LA Show 2011 Highlights: 2013 Lincoln MKS

Call them revisions or call them fixes; either way, Lincoln has done a good amount of something to the 2013 MKS. This is not a remake, but instead a heavy refresh like those applied to several Ford and Lincoln products of late. (See 2011 Ford Edge/Lincoln MKZ and 2011 Ford Mustang.)

The hard part for the team making over the MKS had to be dealing with just that: hard points. In this platform’s evolution from Volvo S80 to Ford Five Hundred and Mercury Montego to current Taurus and MKS, it has underpinned a lot of big sedans and crossovers, few of them stylistic successes and none of them knockouts. It’s almost as if the MKS is only now exiting puberty—although its bones still don’t quite match its role in life. And so the awkwardly tight rear compartment, tallish cabin, and high beltline remain. With a structure like that, engineers and designers can do only so much.

And oh, that styling. We’ll let you form your own opinion, saying only that we think it’s better than it was. Everything forward of the A-pillars has been re-skinned. The new grille and hood lessen the buck-toothed look with wider upper intakes—filled with finer chrome slats that before—and smaller headlights. The hood now reaches deeper between the grilles and houses a smaller Lincoln badge. A new decklid, which is supposed to improve the car’s compromised trunk access, is flanked by Jaguar XJ–esque taillights. The 2013 MKS gets new 19- and 20-inch wheel designs. Again, they’re better, but we wouldn’t exactly call them pretty.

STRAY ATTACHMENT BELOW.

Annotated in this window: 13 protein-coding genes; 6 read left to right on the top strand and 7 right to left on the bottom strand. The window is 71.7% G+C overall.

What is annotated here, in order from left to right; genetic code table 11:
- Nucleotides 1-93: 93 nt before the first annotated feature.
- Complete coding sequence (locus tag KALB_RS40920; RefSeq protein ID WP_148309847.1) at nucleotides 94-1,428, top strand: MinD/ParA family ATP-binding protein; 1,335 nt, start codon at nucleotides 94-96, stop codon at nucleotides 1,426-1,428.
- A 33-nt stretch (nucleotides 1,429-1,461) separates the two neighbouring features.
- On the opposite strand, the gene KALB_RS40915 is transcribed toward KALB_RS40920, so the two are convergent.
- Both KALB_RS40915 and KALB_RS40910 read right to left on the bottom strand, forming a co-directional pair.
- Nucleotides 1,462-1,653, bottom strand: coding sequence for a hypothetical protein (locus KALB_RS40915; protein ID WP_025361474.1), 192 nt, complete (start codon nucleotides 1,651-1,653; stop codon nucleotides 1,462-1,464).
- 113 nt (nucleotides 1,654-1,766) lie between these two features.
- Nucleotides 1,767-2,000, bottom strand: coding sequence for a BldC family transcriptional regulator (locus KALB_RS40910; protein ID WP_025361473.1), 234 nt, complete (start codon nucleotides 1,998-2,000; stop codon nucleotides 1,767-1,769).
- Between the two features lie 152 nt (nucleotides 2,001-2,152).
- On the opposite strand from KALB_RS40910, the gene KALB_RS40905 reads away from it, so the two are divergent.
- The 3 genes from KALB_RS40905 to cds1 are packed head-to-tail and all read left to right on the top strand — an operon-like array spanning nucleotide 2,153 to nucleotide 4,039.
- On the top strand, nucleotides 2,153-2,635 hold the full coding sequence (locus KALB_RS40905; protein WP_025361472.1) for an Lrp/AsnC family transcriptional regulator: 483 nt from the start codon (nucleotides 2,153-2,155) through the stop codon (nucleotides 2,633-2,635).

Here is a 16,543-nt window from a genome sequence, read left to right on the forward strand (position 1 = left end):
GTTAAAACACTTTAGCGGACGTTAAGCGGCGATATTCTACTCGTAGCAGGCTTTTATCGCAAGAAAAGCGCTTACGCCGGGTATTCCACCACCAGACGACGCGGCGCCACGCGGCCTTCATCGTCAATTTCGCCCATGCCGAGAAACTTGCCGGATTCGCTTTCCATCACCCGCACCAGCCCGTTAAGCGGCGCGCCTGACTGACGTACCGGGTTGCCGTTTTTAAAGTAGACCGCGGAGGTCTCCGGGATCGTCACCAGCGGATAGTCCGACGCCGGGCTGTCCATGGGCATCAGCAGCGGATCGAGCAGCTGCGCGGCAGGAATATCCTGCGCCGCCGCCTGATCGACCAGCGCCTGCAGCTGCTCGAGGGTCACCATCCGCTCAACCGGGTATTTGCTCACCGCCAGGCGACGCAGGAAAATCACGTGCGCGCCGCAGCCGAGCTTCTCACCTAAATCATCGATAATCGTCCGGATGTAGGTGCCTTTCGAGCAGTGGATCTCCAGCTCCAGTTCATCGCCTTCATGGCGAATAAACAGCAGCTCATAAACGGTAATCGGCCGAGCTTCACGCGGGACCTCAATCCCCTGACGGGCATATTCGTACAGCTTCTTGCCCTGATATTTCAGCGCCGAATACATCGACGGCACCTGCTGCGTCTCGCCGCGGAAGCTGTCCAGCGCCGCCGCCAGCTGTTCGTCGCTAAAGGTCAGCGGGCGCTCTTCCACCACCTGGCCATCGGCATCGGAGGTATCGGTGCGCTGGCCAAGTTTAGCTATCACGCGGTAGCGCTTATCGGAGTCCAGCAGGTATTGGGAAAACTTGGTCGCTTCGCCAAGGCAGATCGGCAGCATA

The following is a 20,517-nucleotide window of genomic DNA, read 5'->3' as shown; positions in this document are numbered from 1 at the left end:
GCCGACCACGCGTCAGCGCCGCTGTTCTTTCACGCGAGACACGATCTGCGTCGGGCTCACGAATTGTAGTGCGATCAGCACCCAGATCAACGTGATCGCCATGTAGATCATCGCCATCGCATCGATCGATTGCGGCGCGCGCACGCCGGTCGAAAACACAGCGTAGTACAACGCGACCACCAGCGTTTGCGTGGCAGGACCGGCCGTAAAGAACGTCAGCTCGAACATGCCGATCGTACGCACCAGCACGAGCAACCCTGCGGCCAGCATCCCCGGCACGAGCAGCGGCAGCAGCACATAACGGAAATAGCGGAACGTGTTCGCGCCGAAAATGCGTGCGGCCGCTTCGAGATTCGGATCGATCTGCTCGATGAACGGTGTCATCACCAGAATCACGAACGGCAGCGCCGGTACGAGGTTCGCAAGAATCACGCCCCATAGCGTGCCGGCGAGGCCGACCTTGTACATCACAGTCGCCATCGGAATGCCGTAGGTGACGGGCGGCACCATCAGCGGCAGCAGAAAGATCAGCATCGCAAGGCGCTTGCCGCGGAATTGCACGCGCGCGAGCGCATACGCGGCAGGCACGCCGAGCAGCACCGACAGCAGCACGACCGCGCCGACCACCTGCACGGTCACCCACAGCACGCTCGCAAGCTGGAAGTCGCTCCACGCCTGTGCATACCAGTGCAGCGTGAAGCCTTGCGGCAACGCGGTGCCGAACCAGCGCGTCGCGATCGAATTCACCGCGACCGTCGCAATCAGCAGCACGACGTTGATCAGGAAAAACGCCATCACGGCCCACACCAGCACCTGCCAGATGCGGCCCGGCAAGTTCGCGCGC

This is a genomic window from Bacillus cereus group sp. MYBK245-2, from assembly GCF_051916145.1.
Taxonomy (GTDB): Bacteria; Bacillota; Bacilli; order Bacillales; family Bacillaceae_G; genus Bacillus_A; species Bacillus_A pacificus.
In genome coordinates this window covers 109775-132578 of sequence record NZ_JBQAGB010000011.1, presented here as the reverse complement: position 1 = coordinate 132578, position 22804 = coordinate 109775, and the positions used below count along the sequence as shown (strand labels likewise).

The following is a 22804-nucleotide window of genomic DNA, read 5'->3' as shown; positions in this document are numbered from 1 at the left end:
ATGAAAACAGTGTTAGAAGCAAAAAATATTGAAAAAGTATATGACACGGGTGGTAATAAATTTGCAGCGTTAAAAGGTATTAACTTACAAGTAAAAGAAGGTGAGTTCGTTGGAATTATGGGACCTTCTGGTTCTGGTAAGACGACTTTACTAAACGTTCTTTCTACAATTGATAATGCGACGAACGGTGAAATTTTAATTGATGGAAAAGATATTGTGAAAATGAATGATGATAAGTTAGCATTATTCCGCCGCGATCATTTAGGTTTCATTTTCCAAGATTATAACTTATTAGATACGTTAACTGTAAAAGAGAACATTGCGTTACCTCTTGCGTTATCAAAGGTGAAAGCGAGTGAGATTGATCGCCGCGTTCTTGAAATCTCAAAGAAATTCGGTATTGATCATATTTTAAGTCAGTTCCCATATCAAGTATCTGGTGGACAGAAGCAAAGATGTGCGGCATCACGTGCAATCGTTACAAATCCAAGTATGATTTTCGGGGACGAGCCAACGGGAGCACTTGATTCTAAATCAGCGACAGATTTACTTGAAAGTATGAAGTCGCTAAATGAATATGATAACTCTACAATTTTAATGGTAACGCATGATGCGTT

Inside, the biggest news is the installation of the latest MyLincoln Touch system, which places a pair of screens in the gauge cluster, a corresponding pair of directional pads with which to control them on the steering wheel, and a large touch screen in the dash. As in other MyLincolnTouch applications, knobs and buttons are replaced on the center stack by touch-sensitive nubs and sliders.

Optional multi-contour front seats use a host of air bladders to adjust to and massage the bodies in them, and a heated steering wheel is now optional. New interior wood choices (Prussian Burl and Brown Swirl Walnut) as well as new Bridge of Weir leather hues (Hazelnut and Light Dune) all sound like different ways to say brown.

Thanks to: Car and Driver


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